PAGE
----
It was noted previously that we will not be using a minus sign (-) to represent negative numbers.

We would like to represent our binary numbers with only two symbols, 0 and 1. There are a few

ways to represent negative binary numbers. The simplest of these methods is called ones

complement, where the sign of a binary number is changed by simply toggling each bit (0's

become 1's and vice-versa). This has some difficulties, among them the fact that zero can be

represented in two different ways (for an eight bit number these would be 0000 0000 and 1111

1111)., we will use a method called two's complement notation which avoids the pitfalls of one's

complement, but which is a bit more complicated.

To represent an n bit signed binary number the leftmost bit, has a special significance. The

difference between a signed and an unsigned number is given in the table below for an 8 bit

number.

The value of bits in signed and unsigned binary numbers

Bit 7 Bit 6 Bit 5 Bit 4 Bit 3 Bit 2 Bit 1 Bit 0

Unsigned 2 = 128

7

2 = 64

6

2 = 32

5

2 = 16

4

2=8

3

2 =4

2

21 = 2 20 = 1

Signed -(27) = -128 26 = 64 25 = 32 24 = 16 23 = 8 22 = 4 21= 2 20 = 1

Let's look at how this changes the value of some binary numbers

Binary Unsigned Signed

0010 0011 35 35

1010 0011 163 -93

1111 1111 255 -1

1000 0000 128 -128

If Bit 7 is not set (as in the first example) the representation of signed and unsigned numbers is

the same. However, when Bit 7 is set, the number is always negative. For this reason Bit 7 is

sometimes called the sign bit. Signed numbers are added in the same way as unsigned numbers,

the only difference is in the way they are interpreted. This is important for designers of

arithmetic circuitry because it means that numbers can be added by the same circuitry regardless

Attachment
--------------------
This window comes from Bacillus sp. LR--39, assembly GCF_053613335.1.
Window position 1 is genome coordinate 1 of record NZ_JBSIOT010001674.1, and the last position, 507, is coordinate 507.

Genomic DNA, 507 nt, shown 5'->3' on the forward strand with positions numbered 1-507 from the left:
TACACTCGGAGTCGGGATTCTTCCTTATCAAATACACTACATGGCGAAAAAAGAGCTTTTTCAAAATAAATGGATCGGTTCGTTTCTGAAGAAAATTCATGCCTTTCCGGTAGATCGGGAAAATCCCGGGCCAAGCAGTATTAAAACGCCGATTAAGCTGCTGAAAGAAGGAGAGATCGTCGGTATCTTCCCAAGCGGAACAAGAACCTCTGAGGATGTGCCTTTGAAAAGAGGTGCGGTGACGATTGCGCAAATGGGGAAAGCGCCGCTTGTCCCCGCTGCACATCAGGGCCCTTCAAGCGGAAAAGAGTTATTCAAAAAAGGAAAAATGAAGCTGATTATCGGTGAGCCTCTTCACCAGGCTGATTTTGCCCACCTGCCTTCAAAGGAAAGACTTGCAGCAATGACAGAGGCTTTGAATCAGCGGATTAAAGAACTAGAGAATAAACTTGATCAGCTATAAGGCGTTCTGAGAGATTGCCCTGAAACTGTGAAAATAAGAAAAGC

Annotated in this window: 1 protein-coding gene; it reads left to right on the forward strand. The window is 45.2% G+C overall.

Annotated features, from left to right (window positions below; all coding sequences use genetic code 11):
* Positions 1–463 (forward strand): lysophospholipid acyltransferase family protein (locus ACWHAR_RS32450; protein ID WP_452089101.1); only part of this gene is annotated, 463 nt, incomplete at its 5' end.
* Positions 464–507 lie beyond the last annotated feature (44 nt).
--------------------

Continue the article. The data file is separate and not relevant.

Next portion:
of whether or not they are signed.

To form a two's complement number that is negative you simply take the corresponding positive

number, invert all the bits, and add 1. The example below illustrated this by forming the number

negative 35 as a two's complement integer:

3510 = 0010 00112

invert -> 1101 11002

add 1 -> 1101 11012

So 1101 1101 is our two's complement representation of -35. We can check this by adding up the

contributions from the individual bits

1101 11012 = -128 + 64 + 0 + 16 + 8 + 4 + 0 + 1 = -35.

The same procedure (invert and add 1) is used to convert the negative number to its positive

equivalent. If we want to know what what number is represented by 1111 1101, we apply the

procedure again

? = 1111 11012

invert -> 0000 00102

add 1 -> 0000 00112

Since 0000 0011 represents the number 3, we know that 1111 1101 represents the number -3.

Exercises:

Answ er

Convert -120 from decimal to binary

the largest positive number that can be

represented?

What is the largest negative number that can be

represented?

Note that a number can be extended from 4 bits to 8 bits by simply repeating the leftmost bit 4

times. Consider the following examples

Decimal 4 bit 8 bit

3 0011 0000 0011

-3 1101 1111 1101

7 0111 0000 0111

-5 1011 1111 1011

Let's carefully consider the last case which uses the number -5. As a 4 bit number this is

represented as

1011 = -8 + 2 + 1 = -5

The 8 bit number is

1111 1011 = -128 + 64 + 32 + 16 + 8 + 2 + 1 = -5.

It is clear that in the second case the sum of the contributions from the leftmost 5 bits (-128 + 64

+ 32 + 16 + 8 = -8) is the same as the contribution from the leftmost bit in the 4 bit

representation (-8)

This process is refered to as sign-extension, and can be applied whenever a number is to be

represented by a larger number of bits. In the 320C50 Digital Signal Processor, this typically

occurs when moving a number from a 16 bit register to a 32 bit register. Whether or not sign-

extension is applied during such a move is determined by the sign-extension mode bit. Note that

to store a 32 bit number in 16 bits you can simply truncate the upper 16 bits (as long as they are

all the same as the left-most bit in the resulting 16 bit number - i.e., the sign doesn't change).

Most processors even have two separate instructions for shifting numbers to the right (which,